What a smashing little book! The author Debbie Greenberg was an addicted cave dweller in the 1960’s in the world’s most famous club – The Cavern in Liverpool.
She witnessed all 292 performances of The Beatles and gives a vivid insight eloquently expressed, the conditions; the sweat, smell, and memories inside the Cavern.
When the Cavern Club closed in 1966 her father Alf Geoghegan became the new owner and Debbie was thrust into a new family business resurrecting the legacy of this iconic shrine of the Mersey Beat era.
The book is a very easy read with loads of interesting photos, posters and press clips. The book includes some interesting encounters with many celebrities, especially a surprise visit by ‘Paul McCartney and Linda Eastman. Life in the fast lane isn’t always a bed of roses and Debbie gives an account of many problems and turmoil the family had to overcome.
The book contains a wealth of inside information not only about the Cavern, but also a concise remarkable autobiography, which I found so interesting and honestly expressed.
Although Brian Epstein promised that The Beatles would return to The Cavern, they never did. 3rd August 1963 would the last of their almost 300 appearances at the Mathew Street club that had become their home since 1961.
Debbie Greenberg, a Cavernite at the time, would go on to be more involved with The Cavern when her father became the owner of the legendary club. Debbie’s story with the Cavern is detailed in her incredible book, “Cavern: The Inside Story“.
In this excerpt, she shares some of her memories and feelings of seeing The Beatles at The Cavern for the last time.
From Debbie Greenberg’s book:
I was about to leave our house on the afternoon of 3rd August 1963 when I spotted the Beatles arriving at the Harrison’s house in Macketts Lane. George’s car, a racing green Jaguar with the license plate 28 PXX. In their pink shirts. Brown suede waistcoats and dark trousers, they leapt out of the car and ran into the house.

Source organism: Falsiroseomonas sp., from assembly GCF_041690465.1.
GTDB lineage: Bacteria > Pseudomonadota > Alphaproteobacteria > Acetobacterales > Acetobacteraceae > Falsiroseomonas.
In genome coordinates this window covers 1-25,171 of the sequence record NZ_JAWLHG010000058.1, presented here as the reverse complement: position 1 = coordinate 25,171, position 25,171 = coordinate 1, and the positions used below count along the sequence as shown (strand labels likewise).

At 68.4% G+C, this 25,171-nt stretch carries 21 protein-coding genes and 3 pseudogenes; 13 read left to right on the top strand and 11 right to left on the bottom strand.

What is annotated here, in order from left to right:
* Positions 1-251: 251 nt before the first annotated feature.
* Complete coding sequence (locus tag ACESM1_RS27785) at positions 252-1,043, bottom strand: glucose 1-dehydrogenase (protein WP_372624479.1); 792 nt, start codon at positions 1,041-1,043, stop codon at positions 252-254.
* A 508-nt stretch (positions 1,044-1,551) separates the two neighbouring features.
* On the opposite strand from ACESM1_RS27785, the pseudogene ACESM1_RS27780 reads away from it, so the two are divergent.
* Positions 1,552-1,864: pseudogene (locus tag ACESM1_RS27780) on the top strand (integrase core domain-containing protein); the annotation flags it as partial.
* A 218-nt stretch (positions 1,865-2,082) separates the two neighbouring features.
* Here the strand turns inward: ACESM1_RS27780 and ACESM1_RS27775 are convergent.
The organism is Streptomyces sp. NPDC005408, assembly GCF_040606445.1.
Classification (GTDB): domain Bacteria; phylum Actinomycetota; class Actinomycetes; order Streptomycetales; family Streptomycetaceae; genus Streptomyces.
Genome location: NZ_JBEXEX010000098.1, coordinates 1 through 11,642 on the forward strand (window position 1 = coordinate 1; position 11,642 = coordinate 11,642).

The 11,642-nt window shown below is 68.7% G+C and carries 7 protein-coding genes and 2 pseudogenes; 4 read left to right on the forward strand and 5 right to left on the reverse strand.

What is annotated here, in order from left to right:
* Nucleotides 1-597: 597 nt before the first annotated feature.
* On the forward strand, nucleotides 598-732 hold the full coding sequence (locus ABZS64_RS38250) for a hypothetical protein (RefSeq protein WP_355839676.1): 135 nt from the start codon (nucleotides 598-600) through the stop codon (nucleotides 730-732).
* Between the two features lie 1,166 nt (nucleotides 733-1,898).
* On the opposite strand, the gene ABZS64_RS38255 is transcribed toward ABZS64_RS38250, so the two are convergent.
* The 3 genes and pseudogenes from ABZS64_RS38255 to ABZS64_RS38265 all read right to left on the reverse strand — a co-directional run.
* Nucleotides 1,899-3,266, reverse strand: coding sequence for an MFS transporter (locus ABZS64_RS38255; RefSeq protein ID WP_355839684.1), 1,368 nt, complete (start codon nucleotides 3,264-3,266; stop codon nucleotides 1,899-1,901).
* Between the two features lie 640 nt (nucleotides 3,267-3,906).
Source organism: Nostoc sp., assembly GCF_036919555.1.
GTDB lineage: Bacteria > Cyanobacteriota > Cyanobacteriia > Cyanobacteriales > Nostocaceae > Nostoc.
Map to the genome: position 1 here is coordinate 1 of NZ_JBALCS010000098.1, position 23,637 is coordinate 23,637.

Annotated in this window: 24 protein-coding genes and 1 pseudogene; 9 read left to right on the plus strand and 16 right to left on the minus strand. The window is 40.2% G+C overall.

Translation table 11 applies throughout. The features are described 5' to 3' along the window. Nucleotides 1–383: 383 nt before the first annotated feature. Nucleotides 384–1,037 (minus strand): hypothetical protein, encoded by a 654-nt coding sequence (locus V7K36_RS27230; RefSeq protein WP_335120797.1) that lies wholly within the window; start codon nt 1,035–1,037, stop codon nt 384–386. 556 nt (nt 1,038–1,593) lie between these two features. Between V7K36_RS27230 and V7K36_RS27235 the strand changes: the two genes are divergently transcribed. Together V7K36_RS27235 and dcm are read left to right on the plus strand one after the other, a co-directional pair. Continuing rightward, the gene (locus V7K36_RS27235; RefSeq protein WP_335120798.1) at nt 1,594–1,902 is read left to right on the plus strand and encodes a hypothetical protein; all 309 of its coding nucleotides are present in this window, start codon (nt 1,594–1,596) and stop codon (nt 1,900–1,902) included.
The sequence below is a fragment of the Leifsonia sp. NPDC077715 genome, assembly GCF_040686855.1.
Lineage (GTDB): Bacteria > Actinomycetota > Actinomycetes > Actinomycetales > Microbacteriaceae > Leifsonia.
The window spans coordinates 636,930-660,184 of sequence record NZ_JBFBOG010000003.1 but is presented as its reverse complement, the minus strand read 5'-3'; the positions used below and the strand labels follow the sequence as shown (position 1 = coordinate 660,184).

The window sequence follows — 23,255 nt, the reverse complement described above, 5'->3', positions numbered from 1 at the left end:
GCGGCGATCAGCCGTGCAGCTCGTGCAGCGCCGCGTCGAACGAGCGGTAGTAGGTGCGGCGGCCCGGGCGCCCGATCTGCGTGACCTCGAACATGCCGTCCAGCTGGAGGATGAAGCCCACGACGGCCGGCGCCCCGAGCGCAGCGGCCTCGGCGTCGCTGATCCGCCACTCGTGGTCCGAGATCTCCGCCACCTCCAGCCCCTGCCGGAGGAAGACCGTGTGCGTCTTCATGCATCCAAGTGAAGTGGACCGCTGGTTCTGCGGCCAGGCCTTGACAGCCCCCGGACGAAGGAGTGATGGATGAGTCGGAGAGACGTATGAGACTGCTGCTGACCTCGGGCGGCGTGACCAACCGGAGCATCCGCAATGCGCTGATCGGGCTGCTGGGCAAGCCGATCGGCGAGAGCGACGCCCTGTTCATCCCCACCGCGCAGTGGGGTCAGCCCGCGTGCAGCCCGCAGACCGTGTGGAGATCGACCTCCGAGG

I couldn’t wait to get down to the Cavern to see them play again and I made sure I was there well before the Cavern opened at 7pm. I met Sue in town at 5p.m. and we joined the queue outside the Cavern. It was wide to get there early, because by the time the doors finally opened the queue stretched all the way down Mathew Street. Little did we know this would be the last time we would see the Beatles at the Cavern.
The club was overflowing, we stood packed like sardines, but still managed to drum a beat with our feet and hands. From the back of the crowd we could see the Beatles on stage in the same outfits I had seen them in a few hours earlier.
It was the most incredible experience to hear them playing their number one hit, “Please Please Me”, after following them on their journey to stardom.
The memorable night was edged with tears. We had mixed feelings about the Beatles moving on. We were thrilled they had found fame but at the same time couldn’t help feeling sad that we had lost them to the rest of the world. After all, they were our Beatles.